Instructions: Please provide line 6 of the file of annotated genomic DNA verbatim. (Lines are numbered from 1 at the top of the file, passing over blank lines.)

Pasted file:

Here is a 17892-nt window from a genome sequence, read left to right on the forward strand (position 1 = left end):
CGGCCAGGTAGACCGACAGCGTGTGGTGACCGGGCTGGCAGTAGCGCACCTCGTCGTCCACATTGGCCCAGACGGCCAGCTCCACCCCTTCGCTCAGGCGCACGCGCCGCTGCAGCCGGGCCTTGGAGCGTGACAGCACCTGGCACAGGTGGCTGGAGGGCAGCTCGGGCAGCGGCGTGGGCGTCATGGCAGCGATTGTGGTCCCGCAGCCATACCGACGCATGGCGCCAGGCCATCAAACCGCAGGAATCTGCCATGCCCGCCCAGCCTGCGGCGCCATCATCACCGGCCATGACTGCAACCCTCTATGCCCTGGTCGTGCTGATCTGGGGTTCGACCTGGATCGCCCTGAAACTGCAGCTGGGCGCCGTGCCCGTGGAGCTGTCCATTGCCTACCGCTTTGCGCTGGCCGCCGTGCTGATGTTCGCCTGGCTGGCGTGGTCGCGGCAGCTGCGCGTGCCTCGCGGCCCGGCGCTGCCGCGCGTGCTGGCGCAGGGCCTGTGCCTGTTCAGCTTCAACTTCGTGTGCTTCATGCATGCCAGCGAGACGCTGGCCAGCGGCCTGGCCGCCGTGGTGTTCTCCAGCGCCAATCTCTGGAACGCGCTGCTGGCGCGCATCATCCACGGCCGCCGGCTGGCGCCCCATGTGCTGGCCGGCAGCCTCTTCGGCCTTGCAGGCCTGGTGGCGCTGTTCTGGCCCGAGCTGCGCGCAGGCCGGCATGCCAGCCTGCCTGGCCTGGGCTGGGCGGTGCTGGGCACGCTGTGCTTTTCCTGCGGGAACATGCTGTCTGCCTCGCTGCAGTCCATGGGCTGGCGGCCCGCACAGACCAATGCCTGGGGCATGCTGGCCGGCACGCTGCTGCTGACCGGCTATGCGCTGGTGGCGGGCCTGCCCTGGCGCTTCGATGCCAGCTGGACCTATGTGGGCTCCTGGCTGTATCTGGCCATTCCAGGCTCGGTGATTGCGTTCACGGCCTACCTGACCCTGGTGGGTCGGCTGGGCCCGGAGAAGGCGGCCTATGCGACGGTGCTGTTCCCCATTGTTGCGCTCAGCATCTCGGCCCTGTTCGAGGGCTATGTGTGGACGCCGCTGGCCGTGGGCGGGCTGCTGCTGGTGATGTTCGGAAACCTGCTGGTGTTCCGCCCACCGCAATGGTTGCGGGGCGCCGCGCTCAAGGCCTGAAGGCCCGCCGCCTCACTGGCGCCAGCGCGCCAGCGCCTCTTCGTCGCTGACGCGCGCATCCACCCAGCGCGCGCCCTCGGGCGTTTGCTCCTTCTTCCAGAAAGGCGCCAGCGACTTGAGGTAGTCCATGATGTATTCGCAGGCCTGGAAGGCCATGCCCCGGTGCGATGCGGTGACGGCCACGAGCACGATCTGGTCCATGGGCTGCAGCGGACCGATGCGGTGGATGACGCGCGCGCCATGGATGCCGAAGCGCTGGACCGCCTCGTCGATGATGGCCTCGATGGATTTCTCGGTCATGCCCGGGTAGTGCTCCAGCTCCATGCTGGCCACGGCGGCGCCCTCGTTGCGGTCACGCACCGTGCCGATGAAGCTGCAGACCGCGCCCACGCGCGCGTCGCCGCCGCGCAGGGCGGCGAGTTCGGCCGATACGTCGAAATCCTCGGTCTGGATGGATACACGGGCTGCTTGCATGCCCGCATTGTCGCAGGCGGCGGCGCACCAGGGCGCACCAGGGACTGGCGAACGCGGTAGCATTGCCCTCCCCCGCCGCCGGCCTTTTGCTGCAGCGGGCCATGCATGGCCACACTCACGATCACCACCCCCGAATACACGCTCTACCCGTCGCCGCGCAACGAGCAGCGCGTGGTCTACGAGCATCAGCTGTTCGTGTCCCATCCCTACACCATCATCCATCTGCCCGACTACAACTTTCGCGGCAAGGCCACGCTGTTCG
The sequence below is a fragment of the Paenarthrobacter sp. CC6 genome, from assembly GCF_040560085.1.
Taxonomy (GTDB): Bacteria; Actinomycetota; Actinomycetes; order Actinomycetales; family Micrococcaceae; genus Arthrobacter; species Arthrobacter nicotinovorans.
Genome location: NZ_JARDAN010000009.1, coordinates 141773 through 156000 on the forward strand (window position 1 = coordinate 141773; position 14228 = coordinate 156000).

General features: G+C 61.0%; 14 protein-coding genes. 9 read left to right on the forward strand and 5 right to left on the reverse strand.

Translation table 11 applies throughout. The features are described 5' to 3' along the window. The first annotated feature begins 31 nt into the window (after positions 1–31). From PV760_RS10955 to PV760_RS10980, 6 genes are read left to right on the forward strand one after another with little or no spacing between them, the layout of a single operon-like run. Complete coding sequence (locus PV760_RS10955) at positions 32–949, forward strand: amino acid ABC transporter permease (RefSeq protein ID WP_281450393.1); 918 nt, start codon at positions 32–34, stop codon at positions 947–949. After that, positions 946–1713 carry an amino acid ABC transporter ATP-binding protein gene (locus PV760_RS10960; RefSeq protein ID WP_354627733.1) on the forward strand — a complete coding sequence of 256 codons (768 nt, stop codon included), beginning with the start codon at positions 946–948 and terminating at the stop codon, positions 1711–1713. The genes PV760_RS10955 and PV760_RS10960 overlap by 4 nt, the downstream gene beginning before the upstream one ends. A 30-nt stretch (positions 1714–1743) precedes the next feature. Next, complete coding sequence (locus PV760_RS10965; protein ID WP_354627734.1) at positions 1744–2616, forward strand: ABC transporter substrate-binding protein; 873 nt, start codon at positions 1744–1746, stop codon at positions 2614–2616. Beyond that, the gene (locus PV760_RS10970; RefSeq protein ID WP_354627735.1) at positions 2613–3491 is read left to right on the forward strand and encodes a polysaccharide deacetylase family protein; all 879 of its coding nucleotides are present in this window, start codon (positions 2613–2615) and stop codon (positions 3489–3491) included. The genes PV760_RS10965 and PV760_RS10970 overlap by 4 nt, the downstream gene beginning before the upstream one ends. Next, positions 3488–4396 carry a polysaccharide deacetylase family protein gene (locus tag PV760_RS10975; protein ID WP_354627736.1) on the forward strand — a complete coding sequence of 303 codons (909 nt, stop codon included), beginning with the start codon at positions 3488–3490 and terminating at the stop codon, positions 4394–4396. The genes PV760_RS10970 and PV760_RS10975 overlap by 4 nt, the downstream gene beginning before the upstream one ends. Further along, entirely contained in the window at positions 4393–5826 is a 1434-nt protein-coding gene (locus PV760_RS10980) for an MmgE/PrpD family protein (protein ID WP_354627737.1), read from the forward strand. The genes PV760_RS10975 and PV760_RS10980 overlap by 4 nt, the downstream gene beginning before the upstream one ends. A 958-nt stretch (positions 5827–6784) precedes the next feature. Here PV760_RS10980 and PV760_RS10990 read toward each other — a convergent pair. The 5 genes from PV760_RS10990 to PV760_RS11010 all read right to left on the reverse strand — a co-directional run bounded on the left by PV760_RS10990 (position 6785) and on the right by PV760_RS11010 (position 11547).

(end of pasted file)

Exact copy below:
General features: G+C 61.0%; 14 protein-coding genes. 9 read left to right on the forward strand and 5 right to left on the reverse strand.